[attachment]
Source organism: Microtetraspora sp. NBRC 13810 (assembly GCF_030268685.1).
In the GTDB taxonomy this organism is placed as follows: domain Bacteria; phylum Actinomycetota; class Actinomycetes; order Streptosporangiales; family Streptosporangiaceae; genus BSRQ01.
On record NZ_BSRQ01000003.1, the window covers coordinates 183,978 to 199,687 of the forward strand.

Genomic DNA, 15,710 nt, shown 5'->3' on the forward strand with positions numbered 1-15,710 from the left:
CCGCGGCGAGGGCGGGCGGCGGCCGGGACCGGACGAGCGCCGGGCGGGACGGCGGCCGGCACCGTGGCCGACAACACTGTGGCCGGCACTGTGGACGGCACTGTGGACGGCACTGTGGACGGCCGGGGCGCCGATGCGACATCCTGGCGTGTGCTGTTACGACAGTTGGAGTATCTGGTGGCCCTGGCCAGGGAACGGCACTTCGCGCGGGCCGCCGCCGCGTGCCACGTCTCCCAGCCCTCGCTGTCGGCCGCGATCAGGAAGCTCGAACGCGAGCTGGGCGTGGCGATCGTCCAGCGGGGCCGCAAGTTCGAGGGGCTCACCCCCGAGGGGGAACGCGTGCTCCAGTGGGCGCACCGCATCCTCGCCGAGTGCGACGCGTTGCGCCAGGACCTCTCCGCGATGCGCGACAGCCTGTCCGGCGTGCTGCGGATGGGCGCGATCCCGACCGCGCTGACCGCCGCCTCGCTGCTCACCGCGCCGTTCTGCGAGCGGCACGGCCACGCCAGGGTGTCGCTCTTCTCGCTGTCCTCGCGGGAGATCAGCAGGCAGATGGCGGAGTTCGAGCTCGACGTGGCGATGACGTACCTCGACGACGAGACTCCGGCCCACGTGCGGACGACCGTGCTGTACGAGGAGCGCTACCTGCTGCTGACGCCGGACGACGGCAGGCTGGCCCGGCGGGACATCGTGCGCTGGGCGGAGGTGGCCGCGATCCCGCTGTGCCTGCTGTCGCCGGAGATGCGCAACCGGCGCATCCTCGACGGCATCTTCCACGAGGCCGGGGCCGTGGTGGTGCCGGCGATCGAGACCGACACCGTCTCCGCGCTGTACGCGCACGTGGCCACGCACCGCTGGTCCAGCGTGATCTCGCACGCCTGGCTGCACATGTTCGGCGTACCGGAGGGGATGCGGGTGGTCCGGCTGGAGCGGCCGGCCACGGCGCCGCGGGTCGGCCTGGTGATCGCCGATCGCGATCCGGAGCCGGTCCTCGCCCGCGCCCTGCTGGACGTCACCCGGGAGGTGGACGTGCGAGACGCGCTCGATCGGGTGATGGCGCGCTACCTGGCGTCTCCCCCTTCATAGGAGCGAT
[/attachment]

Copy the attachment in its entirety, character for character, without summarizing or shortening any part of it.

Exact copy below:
Source organism: Microtetraspora sp. NBRC 13810 (assembly GCF_030268685.1).
In the GTDB taxonomy this organism is placed as follows: domain Bacteria; phylum Actinomycetota; class Actinomycetes; order Streptosporangiales; family Streptosporangiaceae; genus BSRQ01.
On record NZ_BSRQ01000003.1, the window covers coordinates 183,978 to 199,687 of the forward strand.

Genomic DNA, 15,710 nt, shown 5'->3' on the forward strand with positions numbered 1-15,710 from the left:
CCGCGGCGAGGGCGGGCGGCGGCCGGGACCGGACGAGCGCCGGGCGGGACGGCGGCCGGCACCGTGGCCGACAACACTGTGGCCGGCACTGTGGACGGCACTGTGGACGGCACTGTGGACGGCCGGGGCGCCGATGCGACATCCTGGCGTGTGCTGTTACGACAGTTGGAGTATCTGGTGGCCCTGGCCAGGGAACGGCACTTCGCGCGGGCCGCCGCCGCGTGCCACGTCTCCCAGCCCTCGCTGTCGGCCGCGATCAGGAAGCTCGAACGCGAGCTGGGCGTGGCGATCGTCCAGCGGGGCCGCAAGTTCGAGGGGCTCACCCCCGAGGGGGAACGCGTGCTCCAGTGGGCGCACCGCATCCTCGCCGAGTGCGACGCGTTGCGCCAGGACCTCTCCGCGATGCGCGACAGCCTGTCCGGCGTGCTGCGGATGGGCGCGATCCCGACCGCGCTGACCGCCGCCTCGCTGCTCACCGCGCCGTTCTGCGAGCGGCACGGCCACGCCAGGGTGTCGCTCTTCTCGCTGTCCTCGCGGGAGATCAGCAGGCAGATGGCGGAGTTCGAGCTCGACGTGGCGATGACGTACCTCGACGACGAGACTCCGGCCCACGTGCGGACGACCGTGCTGTACGAGGAGCGCTACCTGCTGCTGACGCCGGACGACGGCAGGCTGGCCCGGCGGGACATCGTGCGCTGGGCGGAGGTGGCCGCGATCCCGCTGTGCCTGCTGTCGCCGGAGATGCGCAACCGGCGCATCCTCGACGGCATCTTCCACGAGGCCGGGGCCGTGGTGGTGCCGGCGATCGAGACCGACACCGTCTCCGCGCTGTACGCGCACGTGGCCACGCACCGCTGGTCCAGCGTGATCTCGCACGCCTGGCTGCACATGTTCGGCGTACCGGAGGGGATGCGGGTGGTCCGGCTGGAGCGGCCGGCCACGGCGCCGCGGGTCGGCCTGGTGATCGCCGATCGCGATCCGGAGCCGGTCCTCGCCCGCGCCCTGCTGGACGTCACCCGGGAGGTGGACGTGCGAGACGCGCTCGATCGGGTGATGGCGCGCTACCTGGCGTCTCCCCCTTCATAGGAGCGAT